Funding the Vision

Funding the Vision

Guide Dogs of Texas

San Antonio, Texas—The founders of Guide Dogs of Texas, Inc. had a vision: to fill the void in the south-central part of the country for a guide dog school. They recognized that visually impaired clients previously had to travel 1,200 miles outside of Texas to reach one of the eleven other accredited guide dog schools in the country. The distance was a journey that for many would be nearly impossible.

In 1989, Guide Dogs of Texas, Inc. was born, with a mission of instilling independence and mobility into the lives of visually impaired Texans. To do so, they hired a guide dog mobility instructor from England, who brought with him an English training model. The model was an individualized approach, which sought to train, place, and follow each client/guide dog team throughout its duration.

Man with guide dog

Since the first guide dog mobility instructor arrived, Guide Dogs of Texas, Inc. has placed fifty dogs. But the organization was struggling financially. The board, which was made up of friends of the founders, was relying on special events such as bake sales and golf tournaments to make ends meet. They were only able to employ six staff members, and therefore had to depend on volunteers to accomplish many of their daily goals.

That's when Larry Tuttle was called in. Larry had read Terry Axelrod's Raising More Money, and he saw how Benevon could help.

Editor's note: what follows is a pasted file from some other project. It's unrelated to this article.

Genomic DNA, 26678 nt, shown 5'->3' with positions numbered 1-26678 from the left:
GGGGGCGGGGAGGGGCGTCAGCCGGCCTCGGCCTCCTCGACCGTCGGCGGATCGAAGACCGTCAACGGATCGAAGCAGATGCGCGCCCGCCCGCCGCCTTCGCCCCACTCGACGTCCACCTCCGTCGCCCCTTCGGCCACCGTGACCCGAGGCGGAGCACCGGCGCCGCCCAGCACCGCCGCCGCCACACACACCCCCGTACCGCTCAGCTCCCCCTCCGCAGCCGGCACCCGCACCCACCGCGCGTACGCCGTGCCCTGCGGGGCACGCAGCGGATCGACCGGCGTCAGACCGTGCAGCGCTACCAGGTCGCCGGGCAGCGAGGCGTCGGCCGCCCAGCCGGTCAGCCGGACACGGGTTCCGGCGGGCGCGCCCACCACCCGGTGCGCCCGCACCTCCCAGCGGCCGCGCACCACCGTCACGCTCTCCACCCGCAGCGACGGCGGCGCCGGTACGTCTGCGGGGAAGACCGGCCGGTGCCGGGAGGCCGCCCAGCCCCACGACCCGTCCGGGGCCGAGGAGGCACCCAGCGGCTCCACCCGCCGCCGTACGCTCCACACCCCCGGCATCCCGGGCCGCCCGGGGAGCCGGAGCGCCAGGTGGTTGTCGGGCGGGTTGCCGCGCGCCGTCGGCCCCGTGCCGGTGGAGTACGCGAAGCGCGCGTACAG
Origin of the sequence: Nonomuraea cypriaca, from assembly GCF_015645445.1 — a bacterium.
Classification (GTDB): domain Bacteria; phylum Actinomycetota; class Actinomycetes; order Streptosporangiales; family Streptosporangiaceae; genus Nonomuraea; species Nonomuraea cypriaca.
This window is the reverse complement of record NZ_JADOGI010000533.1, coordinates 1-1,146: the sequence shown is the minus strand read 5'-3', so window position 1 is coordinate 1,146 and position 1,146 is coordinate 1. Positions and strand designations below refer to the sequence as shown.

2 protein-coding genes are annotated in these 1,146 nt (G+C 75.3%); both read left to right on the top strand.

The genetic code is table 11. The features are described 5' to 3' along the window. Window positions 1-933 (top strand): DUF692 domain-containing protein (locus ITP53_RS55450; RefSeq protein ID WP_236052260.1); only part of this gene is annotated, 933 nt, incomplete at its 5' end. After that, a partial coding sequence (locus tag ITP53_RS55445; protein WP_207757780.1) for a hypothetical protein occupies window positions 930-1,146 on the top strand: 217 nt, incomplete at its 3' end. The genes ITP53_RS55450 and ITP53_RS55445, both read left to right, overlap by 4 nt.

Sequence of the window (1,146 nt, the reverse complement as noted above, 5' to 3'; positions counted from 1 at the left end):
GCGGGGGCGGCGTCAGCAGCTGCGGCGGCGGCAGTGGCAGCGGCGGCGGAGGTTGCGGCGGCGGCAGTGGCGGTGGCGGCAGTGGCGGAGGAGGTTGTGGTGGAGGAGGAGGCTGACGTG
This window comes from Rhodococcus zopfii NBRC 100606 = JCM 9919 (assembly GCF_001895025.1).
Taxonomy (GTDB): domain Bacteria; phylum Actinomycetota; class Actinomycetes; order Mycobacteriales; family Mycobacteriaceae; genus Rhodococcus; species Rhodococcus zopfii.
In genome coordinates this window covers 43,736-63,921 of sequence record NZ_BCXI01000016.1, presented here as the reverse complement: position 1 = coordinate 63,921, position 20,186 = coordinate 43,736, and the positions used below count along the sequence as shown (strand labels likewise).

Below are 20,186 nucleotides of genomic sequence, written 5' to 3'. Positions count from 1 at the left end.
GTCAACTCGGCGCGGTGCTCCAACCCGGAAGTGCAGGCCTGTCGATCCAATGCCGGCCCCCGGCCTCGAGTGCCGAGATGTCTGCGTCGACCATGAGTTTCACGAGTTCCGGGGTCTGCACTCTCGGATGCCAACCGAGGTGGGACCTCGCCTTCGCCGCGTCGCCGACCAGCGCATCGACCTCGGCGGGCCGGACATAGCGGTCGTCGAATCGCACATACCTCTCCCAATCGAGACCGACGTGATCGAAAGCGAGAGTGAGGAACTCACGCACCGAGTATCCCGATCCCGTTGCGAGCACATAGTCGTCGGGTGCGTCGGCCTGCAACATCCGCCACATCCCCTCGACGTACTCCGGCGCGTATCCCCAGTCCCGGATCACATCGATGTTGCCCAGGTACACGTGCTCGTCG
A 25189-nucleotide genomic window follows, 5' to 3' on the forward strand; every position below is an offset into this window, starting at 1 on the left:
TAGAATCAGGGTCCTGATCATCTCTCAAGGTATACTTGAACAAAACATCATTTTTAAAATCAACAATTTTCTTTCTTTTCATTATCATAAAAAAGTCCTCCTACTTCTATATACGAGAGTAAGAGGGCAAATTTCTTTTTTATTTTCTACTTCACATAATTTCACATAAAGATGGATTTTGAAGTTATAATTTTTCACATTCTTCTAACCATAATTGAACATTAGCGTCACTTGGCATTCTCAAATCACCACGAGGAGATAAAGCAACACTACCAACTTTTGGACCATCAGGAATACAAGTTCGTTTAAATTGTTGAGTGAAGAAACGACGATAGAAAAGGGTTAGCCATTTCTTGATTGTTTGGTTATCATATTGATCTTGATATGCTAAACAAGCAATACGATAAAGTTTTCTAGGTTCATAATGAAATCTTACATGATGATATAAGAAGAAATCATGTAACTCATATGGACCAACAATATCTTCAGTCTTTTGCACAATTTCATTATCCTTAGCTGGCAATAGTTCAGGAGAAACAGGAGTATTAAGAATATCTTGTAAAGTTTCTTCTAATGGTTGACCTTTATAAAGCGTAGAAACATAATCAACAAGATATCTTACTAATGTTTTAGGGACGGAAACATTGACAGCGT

"We needed to have the focus to bring the entire organization together around the culture of fundraising," Tuttle says.

Within a year, they had formed a team, hired a development director, and attended a Benevon 101 training session. They held two Points of Entry per month, which were geared toward exhibiting their three "buckets" of "raising, training, and providing." Tuttle says each Point of Entry yielded an average of ten to twelve people interested in the cause.

Next came the first Ask Event, held in the ballroom of a destination resort in San Antonio, with 240 people in attendance.

"Nobody anticipated what was going to come out of it," Tuttle says.

What came out of it was $262,000 in cash and pledges, and an additional board member. A woman approached Tuttle who was so taken by the video and the client testimonial at the Ask Event that she asked if it was possible for her to join the board.

Tuttle says Benevon has enabled Guide Dogs of Texas, Inc. to contract with a PR marketing specialist and work closely with a new board member who has moved the organization into the realm of social media.

"Benevon has propelled us into outreach and public awareness. We're getting a lot more people coming and asking ‘What are you guys about? Can I come to a tour?'" Tuttle says.

Guide dog puppy in TX

Guide Dogs of Texas, Inc. also held their first Free Feel-Good Cultivation Event for their Multiple-Year Giving Society donors, a puppy induction for their first litter of Texas-born, guide dog bred puppies. Donors were invited to participate in a naming contest for the pups on Facebook. Some of the winning names included Austin, Alamo, and Aggie.

Guide dog lying down

Tuttle says Guide Dogs of Texas, Inc. has a master plan for growth, which includes doubling the number of dogs placed in a year, adding more guide dog mobility instructors to their staff, expanding their facilities, and serving residents from the entire state of Texas.

Tuttle says none of those goals would be possible without Benevon.

"Having that third-party evaluation is invaluable for our team."

These organizations have generously contributed their stories with the understanding that our readers will not contact them directly. Instead, please contact us with your questions. Thank you for your consideration.

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